Now that Drush has become standard equipment in every developer's toolbox, and Drupal 8 is around the corner, you may find yourself asking "Which Drush version should I use?" While Drush 6 has a stable release, only Drush 7 can be used with Drupal 8. Usually, I use Drush 7. It works well with both Drupal 7 and Drupal 8, and even though is doesn't have a stable release yet, it feels pretty stable to me.
Come to think of it, I almost decided not to go to the RAI in the morning! All the official sessions are over since thursday and yesterday there was only ‘codesprinting’ left. This is where you can help contributing to the Drupal community in an informal setting with other Drupal users.
Picture: Thomas Ricker
From the 23rd to the 27th of September the annual DrupalCon was held in Prague. DrupalCon is the biggest Drupal event in Europe. This year there were 1840 attendees! The Drupal community is awesome and it again became clear that this community is the greatest asset of Drupal.
In this post a short summary of things that are worth mentioning.
Last Thursday and Friday there was another Drupal CxO meeting. This time it was in Barcelona. The CxO event is for C-level executives of Drupal companies. It's all about business and doing what the Drupal community is good at: sharing knowledge and experience. It was good to see there were besides the usual suspects, new faces. This is just another sign the Drupal community is still growing.
Recently Triquanta build a specialized search engine for the Gemeentemuseum Den Haag (www.gemeentemuseum.nl). The goal of this project was to develop a search engine for finding museum objects within large collections. This search engine was based on research done by Marijn Koolen who works as an assistent professor at the University of Amsterdam (www.uva.nl). His research was part of the Catch Project (http://www.catchplus.nl/en).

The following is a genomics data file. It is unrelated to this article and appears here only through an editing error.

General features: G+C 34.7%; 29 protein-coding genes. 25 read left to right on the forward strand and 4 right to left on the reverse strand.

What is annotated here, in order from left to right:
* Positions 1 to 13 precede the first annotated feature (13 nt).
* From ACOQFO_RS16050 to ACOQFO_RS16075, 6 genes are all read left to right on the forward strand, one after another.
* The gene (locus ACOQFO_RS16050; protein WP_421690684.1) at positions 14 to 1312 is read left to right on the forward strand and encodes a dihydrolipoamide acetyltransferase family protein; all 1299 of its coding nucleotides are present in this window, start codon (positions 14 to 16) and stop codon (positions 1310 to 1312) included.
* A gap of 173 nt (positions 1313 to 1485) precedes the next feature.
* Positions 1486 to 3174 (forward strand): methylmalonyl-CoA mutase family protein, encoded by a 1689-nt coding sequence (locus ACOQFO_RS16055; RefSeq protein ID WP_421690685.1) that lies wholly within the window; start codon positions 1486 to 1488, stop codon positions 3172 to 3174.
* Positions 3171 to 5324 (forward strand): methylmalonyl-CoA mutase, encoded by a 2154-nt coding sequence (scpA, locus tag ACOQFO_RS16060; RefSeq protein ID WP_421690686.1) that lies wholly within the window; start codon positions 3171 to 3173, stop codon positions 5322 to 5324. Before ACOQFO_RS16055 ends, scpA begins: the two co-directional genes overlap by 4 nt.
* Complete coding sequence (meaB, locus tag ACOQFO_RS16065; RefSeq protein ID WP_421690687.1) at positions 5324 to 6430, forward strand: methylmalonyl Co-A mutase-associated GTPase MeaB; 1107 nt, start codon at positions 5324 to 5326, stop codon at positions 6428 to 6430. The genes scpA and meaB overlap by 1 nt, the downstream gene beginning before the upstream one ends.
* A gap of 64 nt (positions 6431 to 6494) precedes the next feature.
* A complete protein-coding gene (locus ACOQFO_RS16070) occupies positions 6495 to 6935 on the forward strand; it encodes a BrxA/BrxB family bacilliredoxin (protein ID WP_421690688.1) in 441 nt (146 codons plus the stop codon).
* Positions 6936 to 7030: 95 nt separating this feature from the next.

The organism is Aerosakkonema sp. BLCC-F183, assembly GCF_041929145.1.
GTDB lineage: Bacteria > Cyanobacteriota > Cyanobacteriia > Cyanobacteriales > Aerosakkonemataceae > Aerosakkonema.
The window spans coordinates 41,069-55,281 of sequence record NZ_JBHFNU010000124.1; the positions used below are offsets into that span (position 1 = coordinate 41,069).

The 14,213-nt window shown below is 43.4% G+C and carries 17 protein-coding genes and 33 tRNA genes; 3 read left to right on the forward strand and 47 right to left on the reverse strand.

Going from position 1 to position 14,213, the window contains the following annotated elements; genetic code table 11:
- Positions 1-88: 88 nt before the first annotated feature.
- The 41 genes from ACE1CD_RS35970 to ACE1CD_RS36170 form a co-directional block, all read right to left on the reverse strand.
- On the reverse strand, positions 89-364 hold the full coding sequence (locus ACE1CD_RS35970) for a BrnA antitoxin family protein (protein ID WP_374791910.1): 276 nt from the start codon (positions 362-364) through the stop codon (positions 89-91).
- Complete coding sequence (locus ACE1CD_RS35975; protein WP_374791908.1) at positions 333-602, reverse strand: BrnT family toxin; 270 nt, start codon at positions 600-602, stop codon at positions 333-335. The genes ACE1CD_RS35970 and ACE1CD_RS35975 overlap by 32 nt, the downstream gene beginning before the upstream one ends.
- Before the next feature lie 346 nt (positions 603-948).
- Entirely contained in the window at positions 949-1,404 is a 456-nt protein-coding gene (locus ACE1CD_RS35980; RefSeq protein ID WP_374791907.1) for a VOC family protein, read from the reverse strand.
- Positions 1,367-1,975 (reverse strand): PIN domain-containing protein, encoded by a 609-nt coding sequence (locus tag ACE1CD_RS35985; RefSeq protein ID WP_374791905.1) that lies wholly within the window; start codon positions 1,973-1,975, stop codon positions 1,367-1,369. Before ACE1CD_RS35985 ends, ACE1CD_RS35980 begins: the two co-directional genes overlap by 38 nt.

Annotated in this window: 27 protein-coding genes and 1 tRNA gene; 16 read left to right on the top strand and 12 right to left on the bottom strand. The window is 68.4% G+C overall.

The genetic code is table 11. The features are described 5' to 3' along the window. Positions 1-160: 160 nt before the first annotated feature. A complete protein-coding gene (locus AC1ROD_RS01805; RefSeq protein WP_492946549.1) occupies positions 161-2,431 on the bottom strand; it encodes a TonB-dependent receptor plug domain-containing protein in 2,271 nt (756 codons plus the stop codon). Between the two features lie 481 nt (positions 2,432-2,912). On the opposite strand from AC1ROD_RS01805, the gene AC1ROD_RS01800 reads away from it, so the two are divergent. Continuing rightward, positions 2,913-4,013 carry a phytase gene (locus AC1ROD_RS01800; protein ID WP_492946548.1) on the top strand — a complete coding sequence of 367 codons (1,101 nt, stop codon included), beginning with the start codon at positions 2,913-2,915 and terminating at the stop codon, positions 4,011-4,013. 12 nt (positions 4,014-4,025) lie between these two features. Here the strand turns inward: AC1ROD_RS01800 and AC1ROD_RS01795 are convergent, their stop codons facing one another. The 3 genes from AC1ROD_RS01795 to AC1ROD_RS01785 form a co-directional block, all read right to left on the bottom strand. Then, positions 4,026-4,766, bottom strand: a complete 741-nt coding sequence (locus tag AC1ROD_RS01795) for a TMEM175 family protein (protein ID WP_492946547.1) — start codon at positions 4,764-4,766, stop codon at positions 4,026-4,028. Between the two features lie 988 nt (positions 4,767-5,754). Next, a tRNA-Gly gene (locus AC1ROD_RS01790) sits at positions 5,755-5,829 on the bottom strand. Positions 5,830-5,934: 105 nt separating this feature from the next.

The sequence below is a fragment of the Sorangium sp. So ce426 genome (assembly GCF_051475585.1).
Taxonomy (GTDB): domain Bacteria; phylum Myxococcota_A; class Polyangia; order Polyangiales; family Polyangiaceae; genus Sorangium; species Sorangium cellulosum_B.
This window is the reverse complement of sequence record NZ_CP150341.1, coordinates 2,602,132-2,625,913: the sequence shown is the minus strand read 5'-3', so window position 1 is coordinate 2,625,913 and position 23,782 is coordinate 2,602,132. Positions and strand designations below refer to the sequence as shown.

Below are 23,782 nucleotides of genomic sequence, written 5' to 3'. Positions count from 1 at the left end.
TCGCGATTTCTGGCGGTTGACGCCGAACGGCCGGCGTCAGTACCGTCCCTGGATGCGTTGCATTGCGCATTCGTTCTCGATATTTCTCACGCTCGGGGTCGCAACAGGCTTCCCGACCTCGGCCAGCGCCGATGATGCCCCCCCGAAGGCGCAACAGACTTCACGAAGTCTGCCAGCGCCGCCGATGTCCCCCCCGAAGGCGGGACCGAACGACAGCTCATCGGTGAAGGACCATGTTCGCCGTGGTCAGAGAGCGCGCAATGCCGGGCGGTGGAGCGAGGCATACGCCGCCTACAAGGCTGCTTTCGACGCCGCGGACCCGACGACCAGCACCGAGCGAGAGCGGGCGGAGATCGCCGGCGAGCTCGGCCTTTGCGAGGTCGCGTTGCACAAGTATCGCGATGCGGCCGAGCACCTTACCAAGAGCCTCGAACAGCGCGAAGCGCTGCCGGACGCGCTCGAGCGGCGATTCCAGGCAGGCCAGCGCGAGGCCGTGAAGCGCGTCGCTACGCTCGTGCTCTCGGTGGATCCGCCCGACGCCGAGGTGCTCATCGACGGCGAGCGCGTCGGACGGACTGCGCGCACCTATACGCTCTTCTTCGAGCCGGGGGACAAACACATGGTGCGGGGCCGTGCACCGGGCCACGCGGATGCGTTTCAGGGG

Now we have a Solr running in a Drupal site, let's have a look at what is actually happening when a request is sent to Solr. We created a basic page titled 'Fox', so let's try to find this page!
At the moment the best search engine available for Drupal is Apache Solr. There are many Drupal sites which actually use Solr to power their search. Using the configuration options of the solr integration modules, the search is already quite decent, and this is where many developers stop tweaking Solr. In some situations however, it might be necessary to tweak solr beyond the standard configuration options. Luckily this tweaking is relatively easy: almost all tweaking of Solr can be done by adding and/or altering parameters to the request to Solr. The Solr integration modules on the other hand, offer hooks to alter the parameters send to Solr. So if the search behavior should be tweaked, the question is not 'Can it be done?', but rather 'What should I send to Solr, to get this behavior?'. This blog series will explain how Solr works in the first place, and will show how to debug and optimize indexing and querying.
Ever had a (Drupal) website that just did not respond fast enough and you could not figure out what was causing it? I bet you did not look at the frontend code. The part which takes place in the browser of the site visitor. As a web developer we all tend to have big and (resource) heavy machines with powerful CPU's. Most of the time that's not the case for the visitor of your website. Even worse, the visitor might be using IE7 or older!